Pennington said commissioners will have to look at what they’re spending and then decide what action to keep spending in line with revenue.

“There is not any one area that is not going to be looked at,” he said.

Criminal justice, from arrest to prosecution to probation, takes one of the biggest bites out of the county budget. Pennington would like to reduce the size of that bite by perhaps using home confinement to a greater extent.

He questioned why some inmates spend as much as 60 days in the Lawrence County Jail while at other county jails, inmates are incarcerated for as little as 12 days. He would also like to see if the sheriff’s office can charge back some of the services they provide to other entities.

Pennington said he has an open mind and good communication skills. He is also not afraid to make tough decisions, even when those decisions may be unpopular.

“I hope if I had to make an unpopular decision, even though it would be unpopular at first, later, the people could come to me and say that decision was necessary,” Pennington said. “A politician has got to be able to take the heat.”

And he said he is willing to tell people what they need to hear, not just what they want to hear.

“Some politicians go out and tell people what they want to hear just to get elected,” Pennington said.

He wants people to know he is not that kind of person, that he is not out to make a name for himself.

Pennington is in favor of consolidating emergency dispatching.

“I don’t want to lose jobs, but I want to make government run efficiently,” he said.

On the economic front, Pennington said while he would like to see new jobs and new business in Lawrence County, he is just as adamant about taking care of what is already here and building on assets. He pointed out that sometimes, putting one piece of the economic puzzle into place can be the catalyst for other pieces to fall into place. He used as an example the location of the Texas Roadhouse in Ashland. Once that restaurant settled near the Ashland Town Center, other businesses located there too.

Pennington said Lawrence County needs to find a niche it can use and expand on.

“We need to look and see if there is anything unique that we have and then build on that,” Pennington said.

Another idea Pennington has is to draw on the talents of Lawrence Countians by getting input from retired executives.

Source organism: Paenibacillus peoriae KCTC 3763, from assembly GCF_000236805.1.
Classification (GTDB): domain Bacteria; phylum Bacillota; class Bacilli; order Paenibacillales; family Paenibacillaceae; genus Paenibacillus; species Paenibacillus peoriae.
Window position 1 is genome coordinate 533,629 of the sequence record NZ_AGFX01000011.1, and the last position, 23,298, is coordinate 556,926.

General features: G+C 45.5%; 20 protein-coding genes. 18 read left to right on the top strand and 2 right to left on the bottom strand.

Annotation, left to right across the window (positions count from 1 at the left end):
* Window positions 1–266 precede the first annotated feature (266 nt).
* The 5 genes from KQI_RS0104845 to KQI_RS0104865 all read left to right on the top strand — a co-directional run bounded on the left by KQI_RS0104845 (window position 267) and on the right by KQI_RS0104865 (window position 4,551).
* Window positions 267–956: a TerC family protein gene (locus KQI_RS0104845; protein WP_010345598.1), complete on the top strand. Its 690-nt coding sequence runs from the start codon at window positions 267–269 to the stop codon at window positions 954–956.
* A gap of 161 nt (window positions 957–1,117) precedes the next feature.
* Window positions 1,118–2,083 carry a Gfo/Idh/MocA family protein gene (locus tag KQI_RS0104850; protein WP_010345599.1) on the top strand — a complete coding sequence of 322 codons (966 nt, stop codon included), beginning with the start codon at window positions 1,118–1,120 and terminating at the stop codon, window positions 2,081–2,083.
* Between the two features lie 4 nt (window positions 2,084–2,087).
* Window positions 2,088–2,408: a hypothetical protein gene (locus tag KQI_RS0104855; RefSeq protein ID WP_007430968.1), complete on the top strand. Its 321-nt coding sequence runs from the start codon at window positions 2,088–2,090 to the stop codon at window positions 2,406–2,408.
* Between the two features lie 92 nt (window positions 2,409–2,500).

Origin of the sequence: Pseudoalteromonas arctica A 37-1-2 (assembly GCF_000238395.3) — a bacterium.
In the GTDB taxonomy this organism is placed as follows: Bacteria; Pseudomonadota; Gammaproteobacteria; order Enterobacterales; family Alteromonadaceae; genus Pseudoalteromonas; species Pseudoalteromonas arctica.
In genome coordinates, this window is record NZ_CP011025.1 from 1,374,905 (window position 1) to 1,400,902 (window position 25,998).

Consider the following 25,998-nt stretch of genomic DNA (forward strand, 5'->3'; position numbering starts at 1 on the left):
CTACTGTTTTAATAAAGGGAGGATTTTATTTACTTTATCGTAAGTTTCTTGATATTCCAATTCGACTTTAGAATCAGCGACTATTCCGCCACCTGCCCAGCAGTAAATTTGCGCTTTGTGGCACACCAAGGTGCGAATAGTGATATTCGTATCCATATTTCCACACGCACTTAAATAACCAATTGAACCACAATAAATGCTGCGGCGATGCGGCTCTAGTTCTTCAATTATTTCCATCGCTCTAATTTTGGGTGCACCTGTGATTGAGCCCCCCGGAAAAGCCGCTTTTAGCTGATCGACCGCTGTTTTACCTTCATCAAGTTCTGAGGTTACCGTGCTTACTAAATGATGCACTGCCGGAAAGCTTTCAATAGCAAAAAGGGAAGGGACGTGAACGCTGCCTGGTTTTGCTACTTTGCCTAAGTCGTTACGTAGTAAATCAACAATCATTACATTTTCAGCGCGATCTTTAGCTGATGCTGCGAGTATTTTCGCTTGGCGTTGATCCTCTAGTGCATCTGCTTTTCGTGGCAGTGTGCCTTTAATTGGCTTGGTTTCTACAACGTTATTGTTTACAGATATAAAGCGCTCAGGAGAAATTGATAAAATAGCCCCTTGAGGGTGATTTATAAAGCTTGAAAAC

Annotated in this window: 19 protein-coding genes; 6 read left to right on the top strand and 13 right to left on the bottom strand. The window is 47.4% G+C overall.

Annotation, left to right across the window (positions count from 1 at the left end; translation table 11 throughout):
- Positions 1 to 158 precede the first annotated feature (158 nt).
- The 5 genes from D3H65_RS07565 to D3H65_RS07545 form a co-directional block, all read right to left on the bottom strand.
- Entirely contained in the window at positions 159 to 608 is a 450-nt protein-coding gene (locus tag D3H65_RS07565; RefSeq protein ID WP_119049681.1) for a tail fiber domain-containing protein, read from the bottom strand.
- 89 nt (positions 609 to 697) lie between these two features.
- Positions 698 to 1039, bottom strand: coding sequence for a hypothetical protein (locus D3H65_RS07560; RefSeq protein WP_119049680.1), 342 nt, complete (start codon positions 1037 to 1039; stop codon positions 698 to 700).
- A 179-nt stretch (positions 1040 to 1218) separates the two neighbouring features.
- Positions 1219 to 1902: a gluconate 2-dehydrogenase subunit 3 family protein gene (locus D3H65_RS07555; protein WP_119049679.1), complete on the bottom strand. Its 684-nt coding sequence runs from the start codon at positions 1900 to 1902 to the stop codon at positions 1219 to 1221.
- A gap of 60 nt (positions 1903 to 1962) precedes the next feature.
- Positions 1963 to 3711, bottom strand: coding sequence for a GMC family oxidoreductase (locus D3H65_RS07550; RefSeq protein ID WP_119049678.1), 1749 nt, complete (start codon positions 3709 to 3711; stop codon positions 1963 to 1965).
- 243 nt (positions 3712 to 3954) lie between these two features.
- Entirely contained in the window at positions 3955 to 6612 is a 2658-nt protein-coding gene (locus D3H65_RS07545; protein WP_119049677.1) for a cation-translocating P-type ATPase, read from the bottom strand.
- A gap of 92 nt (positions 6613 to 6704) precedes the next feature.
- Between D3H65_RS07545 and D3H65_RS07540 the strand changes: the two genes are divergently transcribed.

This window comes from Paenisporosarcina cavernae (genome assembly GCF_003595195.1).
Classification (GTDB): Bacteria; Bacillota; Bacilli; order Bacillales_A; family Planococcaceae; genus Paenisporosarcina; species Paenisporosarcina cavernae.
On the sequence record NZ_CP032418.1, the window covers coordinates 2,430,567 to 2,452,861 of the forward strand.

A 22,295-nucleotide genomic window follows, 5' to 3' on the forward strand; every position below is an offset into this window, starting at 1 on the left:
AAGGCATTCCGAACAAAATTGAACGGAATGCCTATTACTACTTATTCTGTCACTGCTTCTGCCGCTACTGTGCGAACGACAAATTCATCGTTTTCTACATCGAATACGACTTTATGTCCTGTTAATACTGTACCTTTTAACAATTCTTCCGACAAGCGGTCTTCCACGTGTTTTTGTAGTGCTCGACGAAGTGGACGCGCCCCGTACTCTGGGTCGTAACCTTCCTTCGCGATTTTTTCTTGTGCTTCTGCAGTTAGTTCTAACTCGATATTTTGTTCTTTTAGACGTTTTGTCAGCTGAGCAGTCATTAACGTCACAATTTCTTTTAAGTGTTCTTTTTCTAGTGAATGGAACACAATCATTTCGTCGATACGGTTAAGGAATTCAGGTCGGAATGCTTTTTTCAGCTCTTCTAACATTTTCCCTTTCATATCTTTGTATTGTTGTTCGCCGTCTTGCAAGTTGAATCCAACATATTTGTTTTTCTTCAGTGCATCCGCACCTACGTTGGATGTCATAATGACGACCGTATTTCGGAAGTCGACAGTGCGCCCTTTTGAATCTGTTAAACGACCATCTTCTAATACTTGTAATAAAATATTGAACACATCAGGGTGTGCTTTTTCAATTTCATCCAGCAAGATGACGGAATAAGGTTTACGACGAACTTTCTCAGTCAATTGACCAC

“I’d like to use them as a sounding board for ideas. Having been in business they have contacts, they know people. We need to tap that knowledge base and see if they can lend a hand,” Pennington said.

Why run for office? Pennington loves his community. He is also concerned about mistakes that have been made in the past and wants to be a part of the solution.

Heaberlin vs. Boggs

R. Tanner Heaberlin doesn’t like to call himself a politician.

“I’m a public servant,” he said. And that’s the way he wants people to see him.

“I want to restore the trust of the people in county government. I’ve heard people say, ‘I don’t trust that group at the courthouse’ and, ‘I want to change this,’” Heaberlin said. Lawrence County, he said, is his top priority.

Heaberlin, a Rock Hill High School history teacher, said he is not afraid to challenge the courthouse status quo if it means making government work better for the people. He is proud of his push to have commission meeting times changed from 9 a.m. to 6 p.m. on Thursdays, allowing working people the chance to attend these meetings without sacrificing part of their work day. He said he is also proud the commission approved his resolution to post future job openings in the newspaper, instead of using word-of-mouth to reach prospective hirees.

“This gives the people who are not as well-connected an opportunity to get these jobs and gives us a better chance to get the best qualified people possible,” Heaberlin said. “I think this takes away some of the nepotism. I would like to see other officeholders do the same thing.”

Heaberlin said the budget is the biggest issue Lawrence County faces and in spite of those who say the county has had the same money problems for years, Heaberlin is confident the problems can be solved with a little time and some hard work.

“It’s not going to change overnight,” he said. “I don’t think there is a magic wand, there is no one thing that can be done (to solve the problems). I think it’s going to take a multitude of things and I think we have to look at everything.”

One entity Heaberlin wants to protect is the entity that protects Lawrence County: the sheriff’s office.

“I think we saw this week how important it is,” Heaberlin said. “I know it’s a big chunk of the budget, but it is there for the protection of the citizens.”

He is in favor of saving money by merging the dispatching for the sheriff’s office and 911 and would like to establish a task force to do exactly that.

Heaberlin said he thinks the county should study the way indigent defense is handled, and make certain those people who claim to be indigent truly are unable to pay their own attorney fees when they are arrested for criminal offenses.